This month I'll focus on "general" tips to writing. While most of these
points fall into the "common sense" category, they are mentioned more as a reminder than anything else.
Tip 1: Writing is a skill that needs to be learned from the ground up and that includes grammar. Without a working knowledge of English Grammar, your chances of being paid for your work are nil. Nobody is going to purchase comma splices, sentence fragments and run-ons no matter how good the storyline is.
Tip 2: Read a lot and then read some more. By reading, you learn your craft. If you wanted to play the guitar, you'd listen to music wouldn't you? Further, you'll learn the field and what types of stories are being published. By knowing which genres are "hot," your chances of making it to print are significantly increased. Hey, give the editors what they want.
Tip 3: Write about, or with, topics that interest you. This will create a sense of realism in your stories. You may also eliminate the need for research by using your current knowledge base. Plus, your own excitement regarding the subject matter should creep into the story and make it more interesting "naturally" without a lot of extra effort on your part.
Tip 4: Show people your work and ask them for their opinion, their REAL opinion. Don't except "Oh, it's great." Pry deeper by asking for their help to improve your story or to make you a better writer. Constructive criticism is the only way we can improve. So, seek it out and give it as well.
Parteepants - Archon
It's that time again. This month's competition will pit the writing talents of
Crowe against Beckett Grey. Both contestants are seasoned veterans of The Write Off
so you can expect some interesting literature to be produced. As always, reward their
hard work by voting.
Parteepants - Archon
This month we're proud to bring you two high profile interviews.
The first is with William Shatner's daughter, Lisabeth.
She's written the internet thriller "Ruby," which uses a flash browser,
faux email and actors to tell the story of a girl with psychic abilities.
The second is with the managing editor of Infinite Matrix, Eileen Gunn.
Eileen is an established science fiction writer and former editor of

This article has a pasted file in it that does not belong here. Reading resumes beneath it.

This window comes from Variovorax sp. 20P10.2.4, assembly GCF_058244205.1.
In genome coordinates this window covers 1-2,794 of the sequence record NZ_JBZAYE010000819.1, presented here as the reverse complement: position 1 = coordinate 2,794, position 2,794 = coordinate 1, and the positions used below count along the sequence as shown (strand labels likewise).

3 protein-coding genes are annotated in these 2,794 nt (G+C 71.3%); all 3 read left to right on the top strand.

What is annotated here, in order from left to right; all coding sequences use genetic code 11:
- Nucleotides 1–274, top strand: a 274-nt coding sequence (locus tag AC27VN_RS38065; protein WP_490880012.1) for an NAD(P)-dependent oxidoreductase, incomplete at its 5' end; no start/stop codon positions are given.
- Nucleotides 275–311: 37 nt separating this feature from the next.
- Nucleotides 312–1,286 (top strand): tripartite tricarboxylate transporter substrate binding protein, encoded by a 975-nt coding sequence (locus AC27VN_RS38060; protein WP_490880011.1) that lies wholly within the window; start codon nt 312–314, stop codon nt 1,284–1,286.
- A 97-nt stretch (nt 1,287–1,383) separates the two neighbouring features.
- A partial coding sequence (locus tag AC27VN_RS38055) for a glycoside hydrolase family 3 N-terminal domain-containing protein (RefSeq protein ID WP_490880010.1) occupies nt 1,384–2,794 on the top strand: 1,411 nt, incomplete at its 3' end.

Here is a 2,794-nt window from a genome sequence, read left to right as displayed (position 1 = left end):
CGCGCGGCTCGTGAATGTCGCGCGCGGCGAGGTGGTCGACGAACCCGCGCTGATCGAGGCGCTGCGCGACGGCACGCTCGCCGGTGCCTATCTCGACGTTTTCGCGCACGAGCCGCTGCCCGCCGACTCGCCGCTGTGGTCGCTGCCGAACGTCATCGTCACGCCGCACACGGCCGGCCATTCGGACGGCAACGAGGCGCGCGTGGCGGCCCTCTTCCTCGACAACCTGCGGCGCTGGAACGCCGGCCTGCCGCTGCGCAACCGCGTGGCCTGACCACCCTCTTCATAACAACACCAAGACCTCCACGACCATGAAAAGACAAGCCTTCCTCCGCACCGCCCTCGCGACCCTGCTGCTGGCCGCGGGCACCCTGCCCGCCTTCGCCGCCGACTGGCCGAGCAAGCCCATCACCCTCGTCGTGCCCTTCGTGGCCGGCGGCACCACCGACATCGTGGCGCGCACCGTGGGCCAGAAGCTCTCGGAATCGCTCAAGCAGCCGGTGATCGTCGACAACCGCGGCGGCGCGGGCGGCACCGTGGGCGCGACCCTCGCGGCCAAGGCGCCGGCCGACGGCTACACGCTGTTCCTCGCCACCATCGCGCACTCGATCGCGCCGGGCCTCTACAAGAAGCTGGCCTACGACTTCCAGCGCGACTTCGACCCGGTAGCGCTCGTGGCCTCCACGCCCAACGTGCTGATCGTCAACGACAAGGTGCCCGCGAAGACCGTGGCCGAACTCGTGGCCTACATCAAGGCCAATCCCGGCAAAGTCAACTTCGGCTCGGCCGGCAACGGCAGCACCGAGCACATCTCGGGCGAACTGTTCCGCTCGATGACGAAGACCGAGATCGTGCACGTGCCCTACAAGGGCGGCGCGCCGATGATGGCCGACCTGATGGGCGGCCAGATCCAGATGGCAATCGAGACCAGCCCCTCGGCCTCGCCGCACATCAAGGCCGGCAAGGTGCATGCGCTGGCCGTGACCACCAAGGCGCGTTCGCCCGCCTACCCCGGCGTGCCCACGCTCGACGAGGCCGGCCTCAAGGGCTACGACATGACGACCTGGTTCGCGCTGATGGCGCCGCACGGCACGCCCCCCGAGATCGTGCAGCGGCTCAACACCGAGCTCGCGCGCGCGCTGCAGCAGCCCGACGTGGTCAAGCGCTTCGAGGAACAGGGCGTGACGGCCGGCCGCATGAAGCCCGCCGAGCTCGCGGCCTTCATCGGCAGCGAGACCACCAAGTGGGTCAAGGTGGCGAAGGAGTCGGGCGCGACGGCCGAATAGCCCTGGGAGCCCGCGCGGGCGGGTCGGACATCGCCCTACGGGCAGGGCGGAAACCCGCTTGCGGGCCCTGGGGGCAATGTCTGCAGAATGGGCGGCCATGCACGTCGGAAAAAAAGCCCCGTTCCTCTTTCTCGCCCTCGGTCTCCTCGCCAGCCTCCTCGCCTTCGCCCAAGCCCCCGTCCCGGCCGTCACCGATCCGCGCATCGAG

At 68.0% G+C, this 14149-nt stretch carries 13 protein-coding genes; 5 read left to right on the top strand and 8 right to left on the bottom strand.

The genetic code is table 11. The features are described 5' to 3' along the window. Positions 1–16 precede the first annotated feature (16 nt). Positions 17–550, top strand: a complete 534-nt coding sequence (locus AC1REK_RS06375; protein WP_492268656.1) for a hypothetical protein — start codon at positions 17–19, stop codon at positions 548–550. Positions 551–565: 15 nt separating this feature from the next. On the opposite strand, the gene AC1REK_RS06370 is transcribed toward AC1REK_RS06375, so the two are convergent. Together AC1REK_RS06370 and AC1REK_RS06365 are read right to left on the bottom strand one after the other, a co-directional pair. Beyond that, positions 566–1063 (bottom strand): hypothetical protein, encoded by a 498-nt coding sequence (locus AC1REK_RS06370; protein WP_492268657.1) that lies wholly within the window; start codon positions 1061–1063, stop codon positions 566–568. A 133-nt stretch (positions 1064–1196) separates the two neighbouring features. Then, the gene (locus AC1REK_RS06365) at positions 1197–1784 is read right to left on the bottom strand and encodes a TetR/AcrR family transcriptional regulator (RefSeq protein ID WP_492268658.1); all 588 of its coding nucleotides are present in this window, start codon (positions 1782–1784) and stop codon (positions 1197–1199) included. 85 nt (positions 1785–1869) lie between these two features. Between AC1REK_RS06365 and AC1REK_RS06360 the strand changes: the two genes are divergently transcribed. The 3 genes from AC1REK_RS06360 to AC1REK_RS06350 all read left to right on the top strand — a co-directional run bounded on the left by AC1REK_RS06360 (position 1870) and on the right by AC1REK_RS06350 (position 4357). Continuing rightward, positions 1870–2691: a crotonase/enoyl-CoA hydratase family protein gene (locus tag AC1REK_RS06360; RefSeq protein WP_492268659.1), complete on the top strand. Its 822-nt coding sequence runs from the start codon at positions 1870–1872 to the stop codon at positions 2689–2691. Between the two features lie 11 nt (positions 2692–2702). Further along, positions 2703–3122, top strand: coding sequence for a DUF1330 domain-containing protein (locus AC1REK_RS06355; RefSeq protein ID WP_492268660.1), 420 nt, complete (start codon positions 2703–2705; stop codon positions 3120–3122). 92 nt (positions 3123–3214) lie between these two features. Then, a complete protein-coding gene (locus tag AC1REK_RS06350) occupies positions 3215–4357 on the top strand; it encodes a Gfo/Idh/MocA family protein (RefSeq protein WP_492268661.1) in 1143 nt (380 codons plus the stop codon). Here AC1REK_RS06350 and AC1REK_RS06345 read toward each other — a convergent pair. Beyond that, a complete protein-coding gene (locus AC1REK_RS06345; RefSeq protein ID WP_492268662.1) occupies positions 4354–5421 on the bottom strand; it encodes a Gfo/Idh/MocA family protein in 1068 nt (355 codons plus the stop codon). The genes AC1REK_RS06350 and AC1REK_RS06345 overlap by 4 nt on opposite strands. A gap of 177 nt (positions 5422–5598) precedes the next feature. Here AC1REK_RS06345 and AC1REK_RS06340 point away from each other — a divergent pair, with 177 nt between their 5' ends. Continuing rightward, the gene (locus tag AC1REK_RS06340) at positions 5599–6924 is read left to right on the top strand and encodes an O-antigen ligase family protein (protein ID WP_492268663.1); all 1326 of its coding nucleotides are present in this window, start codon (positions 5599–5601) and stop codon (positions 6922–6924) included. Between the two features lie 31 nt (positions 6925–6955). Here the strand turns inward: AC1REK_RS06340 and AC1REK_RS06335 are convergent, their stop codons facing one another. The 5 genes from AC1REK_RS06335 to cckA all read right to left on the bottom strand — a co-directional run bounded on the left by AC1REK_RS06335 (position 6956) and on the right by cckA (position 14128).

Gorp.com. This e-zine boasts a prestigious staff that includes Hugo
award winner Bruce Sterling.
Please check these two out and click on the links to their sites.
This will only increase our ability to get these types of interviews
in the future. By talking with professional writers, we hope to bring
them, their agents as well as their editors to Lit.Org. Sure, they
may only be coming to see their interviews but maybe they'll read
your stories as well. So please, help us to help you by reading
these stories and visiting their sites.
We are also working on several other interviews which we will announce as
they come through. We'll keep you posted!
Parteepants - Archon
Help support Lit.Org authors. Visit the Lit.Org store and buy cool swag. The proceeds go to help support he writers of Lit.Org!
You'll look cool in front of all your friends. Go buy something today.
Visit the Lit.Org store
Tell your friends about Lit.Org. Every visitor you send us enters you in the pool for a free T-Shirt and Free book!
You don't have to do anything. Just fill out the form on our site and we'll take care of the rest. We'll announce
the winner in a few weeks!
Tell people about Lit.Org now!
Meet the members and staff of Lit.Org. Chat about everything
under the sun and let everyone get to know you. Visit the
This issue's featured site is ABCTales.com. If you haven't been, go! It's a great site. They've also been good to us at lit.org providing
links and kind words. They have a very large user base, lots of readers and a great staff. Drop by, post some of your stories and tell
them Lit.Org sent ya!